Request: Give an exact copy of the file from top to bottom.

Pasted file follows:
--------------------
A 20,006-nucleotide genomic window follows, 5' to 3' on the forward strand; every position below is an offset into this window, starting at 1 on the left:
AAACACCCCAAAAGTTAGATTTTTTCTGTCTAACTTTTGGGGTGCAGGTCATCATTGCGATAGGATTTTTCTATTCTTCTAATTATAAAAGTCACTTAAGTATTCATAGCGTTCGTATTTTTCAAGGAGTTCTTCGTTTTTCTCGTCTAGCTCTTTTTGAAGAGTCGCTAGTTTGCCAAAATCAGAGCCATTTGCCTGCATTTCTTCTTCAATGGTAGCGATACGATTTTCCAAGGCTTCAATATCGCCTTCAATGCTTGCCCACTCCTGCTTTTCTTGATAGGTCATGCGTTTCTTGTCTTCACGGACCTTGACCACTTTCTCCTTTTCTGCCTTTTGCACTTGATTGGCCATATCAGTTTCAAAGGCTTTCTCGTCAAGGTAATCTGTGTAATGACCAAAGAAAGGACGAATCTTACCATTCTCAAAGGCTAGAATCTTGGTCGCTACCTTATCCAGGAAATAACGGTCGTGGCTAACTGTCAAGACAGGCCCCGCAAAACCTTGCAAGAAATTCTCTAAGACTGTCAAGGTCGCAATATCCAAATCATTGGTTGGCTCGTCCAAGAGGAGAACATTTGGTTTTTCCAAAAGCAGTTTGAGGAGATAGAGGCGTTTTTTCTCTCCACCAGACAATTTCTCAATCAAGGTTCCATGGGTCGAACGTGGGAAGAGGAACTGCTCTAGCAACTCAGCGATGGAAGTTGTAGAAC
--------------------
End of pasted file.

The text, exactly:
A 20,006-nucleotide genomic window follows, 5' to 3' on the forward strand; every position below is an offset into this window, starting at 1 on the left:
AAACACCCCAAAAGTTAGATTTTTTCTGTCTAACTTTTGGGGTGCAGGTCATCATTGCGATAGGATTTTTCTATTCTTCTAATTATAAAAGTCACTTAAGTATTCATAGCGTTCGTATTTTTCAAGGAGTTCTTCGTTTTTCTCGTCTAGCTCTTTTTGAAGAGTCGCTAGTTTGCCAAAATCAGAGCCATTTGCCTGCATTTCTTCTTCAATGGTAGCGATACGATTTTCCAAGGCTTCAATATCGCCTTCAATGCTTGCCCACTCCTGCTTTTCTTGATAGGTCATGCGTTTCTTGTCTTCACGGACCTTGACCACTTTCTCCTTTTCTGCCTTTTGCACTTGATTGGCCATATCAGTTTCAAAGGCTTTCTCGTCAAGGTAATCTGTGTAATGACCAAAGAAAGGACGAATCTTACCATTCTCAAAGGCTAGAATCTTGGTCGCTACCTTATCCAGGAAATAACGGTCGTGGCTAACTGTCAAGACAGGCCCCGCAAAACCTTGCAAGAAATTCTCTAAGACTGTCAAGGTCGCAATATCCAAATCATTGGTTGGCTCGTCCAAGAGGAGAACATTTGGTTTTTCCAAAAGCAGTTTGAGGAGATAGAGGCGTTTTTTCTCTCCACCAGACAATTTCTCAATCAAGGTTCCATGGGTCGAACGTGGGAAGAGGAACTGCTCTAGCAACTCAGCGATGGAAGTTGTAGAAC